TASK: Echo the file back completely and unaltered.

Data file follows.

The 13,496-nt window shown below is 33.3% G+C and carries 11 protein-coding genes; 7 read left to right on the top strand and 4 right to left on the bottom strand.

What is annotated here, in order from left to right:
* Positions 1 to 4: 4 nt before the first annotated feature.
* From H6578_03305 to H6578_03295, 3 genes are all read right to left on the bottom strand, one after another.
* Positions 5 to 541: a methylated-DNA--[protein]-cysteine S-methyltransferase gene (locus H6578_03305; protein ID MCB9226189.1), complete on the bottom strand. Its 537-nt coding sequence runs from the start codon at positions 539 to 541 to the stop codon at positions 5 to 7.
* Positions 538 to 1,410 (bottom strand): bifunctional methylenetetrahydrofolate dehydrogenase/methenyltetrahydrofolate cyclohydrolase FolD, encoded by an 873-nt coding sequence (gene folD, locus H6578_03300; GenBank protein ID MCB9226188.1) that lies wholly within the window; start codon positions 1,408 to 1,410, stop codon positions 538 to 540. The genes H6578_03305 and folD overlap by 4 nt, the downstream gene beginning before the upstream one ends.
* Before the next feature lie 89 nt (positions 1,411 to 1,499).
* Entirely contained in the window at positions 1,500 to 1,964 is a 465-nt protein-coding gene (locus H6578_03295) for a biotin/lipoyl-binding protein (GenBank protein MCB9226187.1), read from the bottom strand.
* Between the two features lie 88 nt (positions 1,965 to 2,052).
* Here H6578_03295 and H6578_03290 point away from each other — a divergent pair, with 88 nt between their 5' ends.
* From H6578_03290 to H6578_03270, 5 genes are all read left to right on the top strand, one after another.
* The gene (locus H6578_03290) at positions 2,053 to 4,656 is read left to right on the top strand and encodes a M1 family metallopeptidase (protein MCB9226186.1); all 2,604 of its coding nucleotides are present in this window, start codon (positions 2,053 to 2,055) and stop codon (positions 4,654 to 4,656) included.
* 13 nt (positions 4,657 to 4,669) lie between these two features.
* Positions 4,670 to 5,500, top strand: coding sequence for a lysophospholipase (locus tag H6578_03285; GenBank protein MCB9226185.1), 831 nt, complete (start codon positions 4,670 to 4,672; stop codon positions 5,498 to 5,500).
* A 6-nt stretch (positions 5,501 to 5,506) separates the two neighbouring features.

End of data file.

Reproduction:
The 13,496-nt window shown below is 33.3% G+C and carries 11 protein-coding genes; 7 read left to right on the top strand and 4 right to left on the bottom strand.

What is annotated here, in order from left to right:
* Positions 1 to 4: 4 nt before the first annotated feature.
* From H6578_03305 to H6578_03295, 3 genes are all read right to left on the bottom strand, one after another.
* Positions 5 to 541: a methylated-DNA--[protein]-cysteine S-methyltransferase gene (locus H6578_03305; protein ID MCB9226189.1), complete on the bottom strand. Its 537-nt coding sequence runs from the start codon at positions 539 to 541 to the stop codon at positions 5 to 7.
* Positions 538 to 1,410 (bottom strand): bifunctional methylenetetrahydrofolate dehydrogenase/methenyltetrahydrofolate cyclohydrolase FolD, encoded by an 873-nt coding sequence (gene folD, locus H6578_03300; GenBank protein ID MCB9226188.1) that lies wholly within the window; start codon positions 1,408 to 1,410, stop codon positions 538 to 540. The genes H6578_03305 and folD overlap by 4 nt, the downstream gene beginning before the upstream one ends.
* Before the next feature lie 89 nt (positions 1,411 to 1,499).
* Entirely contained in the window at positions 1,500 to 1,964 is a 465-nt protein-coding gene (locus H6578_03295) for a biotin/lipoyl-binding protein (GenBank protein MCB9226187.1), read from the bottom strand.
* Between the two features lie 88 nt (positions 1,965 to 2,052).
* Here H6578_03295 and H6578_03290 point away from each other — a divergent pair, with 88 nt between their 5' ends.
* From H6578_03290 to H6578_03270, 5 genes are all read left to right on the top strand, one after another.
* The gene (locus H6578_03290) at positions 2,053 to 4,656 is read left to right on the top strand and encodes a M1 family metallopeptidase (protein MCB9226186.1); all 2,604 of its coding nucleotides are present in this window, start codon (positions 2,053 to 2,055) and stop codon (positions 4,654 to 4,656) included.
* 13 nt (positions 4,657 to 4,669) lie between these two features.
* Positions 4,670 to 5,500, top strand: coding sequence for a lysophospholipase (locus tag H6578_03285; GenBank protein MCB9226185.1), 831 nt, complete (start codon positions 4,670 to 4,672; stop codon positions 5,498 to 5,500).
* A 6-nt stretch (positions 5,501 to 5,506) separates the two neighbouring features.